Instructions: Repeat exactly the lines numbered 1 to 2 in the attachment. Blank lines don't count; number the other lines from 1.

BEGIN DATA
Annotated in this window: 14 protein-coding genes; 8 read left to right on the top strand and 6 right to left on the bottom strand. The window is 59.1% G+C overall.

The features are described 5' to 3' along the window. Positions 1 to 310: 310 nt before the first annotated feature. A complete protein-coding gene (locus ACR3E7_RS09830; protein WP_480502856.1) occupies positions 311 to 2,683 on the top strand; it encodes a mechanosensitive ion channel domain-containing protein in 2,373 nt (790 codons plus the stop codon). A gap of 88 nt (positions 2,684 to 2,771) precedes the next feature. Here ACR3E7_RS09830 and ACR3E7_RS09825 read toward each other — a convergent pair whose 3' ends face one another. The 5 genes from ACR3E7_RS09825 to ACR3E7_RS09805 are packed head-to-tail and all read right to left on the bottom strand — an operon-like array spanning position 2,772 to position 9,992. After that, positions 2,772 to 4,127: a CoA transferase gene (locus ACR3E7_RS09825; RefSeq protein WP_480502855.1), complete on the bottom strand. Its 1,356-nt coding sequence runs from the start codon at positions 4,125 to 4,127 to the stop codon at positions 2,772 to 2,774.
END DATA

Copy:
Annotated in this window: 14 protein-coding genes; 8 read left to right on the top strand and 6 right to left on the bottom strand. The window is 59.1% G+C overall.

The features are described 5' to 3' along the window. Positions 1 to 310: 310 nt before the first annotated feature. A complete protein-coding gene (locus ACR3E7_RS09830; protein WP_480502856.1) occupies positions 311 to 2,683 on the top strand; it encodes a mechanosensitive ion channel domain-containing protein in 2,373 nt (790 codons plus the stop codon). A gap of 88 nt (positions 2,684 to 2,771) precedes the next feature. Here ACR3E7_RS09830 and ACR3E7_RS09825 read toward each other — a convergent pair whose 3' ends face one another. The 5 genes from ACR3E7_RS09825 to ACR3E7_RS09805 are packed head-to-tail and all read right to left on the bottom strand — an operon-like array spanning position 2,772 to position 9,992. After that, positions 2,772 to 4,127: a CoA transferase gene (locus ACR3E7_RS09825; RefSeq protein WP_480502855.1), complete on the bottom strand. Its 1,356-nt coding sequence runs from the start codon at positions 4,125 to 4,127 to the stop codon at positions 2,772 to 2,774.